Zachary Moore (Photo courtesy Zachary Moore)

Zachary Moore (Photo courtesy Zachary Moore)

Zachary Moore

NCC: What is your position at NCC?

ZM: Natural area ssistant – Waterton. Mostly I work on stewardship for our fee-simple projects, which can include things like access monitoring, mapping, fencing, invasive species management, collecting sensitive species data, running volunteer events and whatever else needs to be done.

NCC: What is your area of work?

ZM: I help to manage NCC projects in the Waterton Park Front, easily the best part of Alberta Region. We have one of the largest concentrations of NCC properties in Canada, in a buffer zone surrounding Waterton Lakes National Park. It is a unique area that includes some montane habitat, but spreads mostly down from into the foothills parkland and fescue grasslands. We have an incredible diversity of landscapes in a relatively small expanse of land. We work with many ranching operations, both through grazing leases and conservation easements, and have some amazing large-ranging mammal species, like grizzlies, elk, cougars and moose. Everyday I’m out, I see something new or exciting.

NCC: Why did you join the NCC team?

ZM: I first heard about NCC when I learned about private land conservation in university. I thought that the idea of protecting private land was an intriguing way to conserve biodiversity outside of the Parks systems, and an amazing way to engage different kinds of stakeholders, including the general public. It promotes people to feel like a part of the natural landscape instead of like a visitor or burden. I wanted to see how the most impactful land trust in the country operates, so I took the first opportunity I could get to join NCC.

NCC: When did you start with NCC?

ZM: I started in May 2019 with a summer internship that has since been extended through temporary contracts.

NCC: What is your educational background?

ZM: I hold a bachelor of science degree from the University of Toronto where I double-majored in ecology and evolutionary biology and biodiversity and conservation biology, as well as a post-graduate certificate in ecosystem restoration from Niagara College Canada. I am currently most interested in expanding my background in scientific research by learning about applied problems on the ground.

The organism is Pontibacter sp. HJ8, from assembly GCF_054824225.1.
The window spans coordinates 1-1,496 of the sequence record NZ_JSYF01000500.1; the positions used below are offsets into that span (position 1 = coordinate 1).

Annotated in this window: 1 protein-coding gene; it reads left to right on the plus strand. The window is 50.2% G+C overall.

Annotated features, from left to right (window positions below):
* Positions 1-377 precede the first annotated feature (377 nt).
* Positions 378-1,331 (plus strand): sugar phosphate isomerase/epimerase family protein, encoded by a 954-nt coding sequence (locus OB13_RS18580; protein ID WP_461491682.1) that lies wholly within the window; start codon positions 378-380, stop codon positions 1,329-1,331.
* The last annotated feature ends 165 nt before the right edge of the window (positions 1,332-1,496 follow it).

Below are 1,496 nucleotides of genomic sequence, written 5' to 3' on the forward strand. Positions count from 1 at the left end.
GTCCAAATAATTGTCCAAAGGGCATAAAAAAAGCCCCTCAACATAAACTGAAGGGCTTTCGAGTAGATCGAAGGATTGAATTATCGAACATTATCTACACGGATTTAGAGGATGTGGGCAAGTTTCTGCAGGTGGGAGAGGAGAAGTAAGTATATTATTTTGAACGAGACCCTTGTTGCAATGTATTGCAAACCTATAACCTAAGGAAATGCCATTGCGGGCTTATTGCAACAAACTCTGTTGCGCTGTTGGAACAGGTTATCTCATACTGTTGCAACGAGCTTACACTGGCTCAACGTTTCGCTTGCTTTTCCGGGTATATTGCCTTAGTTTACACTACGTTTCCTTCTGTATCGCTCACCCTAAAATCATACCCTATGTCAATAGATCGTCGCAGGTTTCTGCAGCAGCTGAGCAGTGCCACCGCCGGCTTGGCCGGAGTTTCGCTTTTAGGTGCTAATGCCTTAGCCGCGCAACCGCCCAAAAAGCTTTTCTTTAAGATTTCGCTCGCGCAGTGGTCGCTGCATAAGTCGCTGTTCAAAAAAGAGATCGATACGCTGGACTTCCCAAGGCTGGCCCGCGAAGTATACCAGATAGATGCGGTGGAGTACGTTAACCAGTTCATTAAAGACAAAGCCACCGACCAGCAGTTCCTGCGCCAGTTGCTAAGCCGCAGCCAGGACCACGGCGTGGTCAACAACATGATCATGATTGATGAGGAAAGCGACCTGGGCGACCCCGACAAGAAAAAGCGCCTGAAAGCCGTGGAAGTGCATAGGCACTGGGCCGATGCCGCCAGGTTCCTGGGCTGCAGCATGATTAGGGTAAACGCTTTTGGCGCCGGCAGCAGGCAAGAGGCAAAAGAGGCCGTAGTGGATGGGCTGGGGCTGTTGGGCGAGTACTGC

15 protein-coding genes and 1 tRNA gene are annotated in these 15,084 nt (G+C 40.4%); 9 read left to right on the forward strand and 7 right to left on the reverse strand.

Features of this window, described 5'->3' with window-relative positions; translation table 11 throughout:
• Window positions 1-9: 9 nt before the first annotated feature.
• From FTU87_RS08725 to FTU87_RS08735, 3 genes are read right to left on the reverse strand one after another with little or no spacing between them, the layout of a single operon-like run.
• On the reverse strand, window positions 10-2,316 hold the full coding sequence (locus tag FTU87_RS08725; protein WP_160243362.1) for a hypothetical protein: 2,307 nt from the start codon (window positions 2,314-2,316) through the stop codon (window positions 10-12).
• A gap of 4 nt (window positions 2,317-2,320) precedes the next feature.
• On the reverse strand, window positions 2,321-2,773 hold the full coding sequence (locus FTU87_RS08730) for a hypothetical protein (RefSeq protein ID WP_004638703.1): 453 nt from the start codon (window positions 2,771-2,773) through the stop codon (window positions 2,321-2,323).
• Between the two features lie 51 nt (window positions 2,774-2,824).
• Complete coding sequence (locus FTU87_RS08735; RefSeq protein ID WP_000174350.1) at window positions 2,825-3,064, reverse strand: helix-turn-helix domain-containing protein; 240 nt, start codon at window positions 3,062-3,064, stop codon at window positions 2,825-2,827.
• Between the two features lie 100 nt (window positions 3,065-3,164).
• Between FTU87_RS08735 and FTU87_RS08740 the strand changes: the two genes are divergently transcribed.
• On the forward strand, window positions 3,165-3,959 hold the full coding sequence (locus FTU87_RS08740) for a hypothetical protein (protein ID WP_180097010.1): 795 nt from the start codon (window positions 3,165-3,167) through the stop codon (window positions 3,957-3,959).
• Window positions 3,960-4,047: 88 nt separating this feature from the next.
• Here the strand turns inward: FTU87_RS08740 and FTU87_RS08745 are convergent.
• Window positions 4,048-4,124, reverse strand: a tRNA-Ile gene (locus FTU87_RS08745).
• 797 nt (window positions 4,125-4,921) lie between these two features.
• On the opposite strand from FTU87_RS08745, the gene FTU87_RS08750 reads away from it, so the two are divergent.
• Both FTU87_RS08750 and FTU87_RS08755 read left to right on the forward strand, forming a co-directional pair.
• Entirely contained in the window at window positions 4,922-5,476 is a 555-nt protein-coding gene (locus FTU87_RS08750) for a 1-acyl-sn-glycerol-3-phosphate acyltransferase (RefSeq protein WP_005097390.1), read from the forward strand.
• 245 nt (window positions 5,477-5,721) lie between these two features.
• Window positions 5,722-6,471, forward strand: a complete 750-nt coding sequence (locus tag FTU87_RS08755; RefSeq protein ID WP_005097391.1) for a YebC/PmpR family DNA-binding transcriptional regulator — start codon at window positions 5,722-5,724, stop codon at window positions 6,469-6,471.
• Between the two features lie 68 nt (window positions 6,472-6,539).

NCC: What is your previous experience?

ZM: This is my first full-time position in the conservation field since graduating from college. I have about three years of scientific research experience from projects and positions I worked on during my undergrad, and I have a background in other fields, including tree farming, outdoor education and construction.

NCC: What are your hobbies when you’re not working for NCC?

ZM: Playing music, board games and driving to wherever I can reach in a weekend.

NCC: Do you have a favourite species?

ZM: Common milkweed (Asclepias syriaca). It’s hardy, huge and spreads like crazy. It has milky stems and breeze-floating seeds in strange pods from weird flowers. It also supports an exceptionally diverse community of specialist arthropods with complex interactions. It’s a shame it’s not in Alberta, but we have enough other plants invading.

NCC: Describe a typical day at work.

ZM: My job is variable depending on the time of year and what needs to be done. In the winter, my day might be spent mostly behind a computer completing reports, planning future tasks, or working with various kinds of data management. Sometimes I will be able to get out into the field to complete some tasks that are accomplishable in the cold. In the summer, my days start early and involve driving out to our properties to complete monitoring tasks for the majority of the daylight available, and then driving back to the office to make sure the data is uploaded for reporting.

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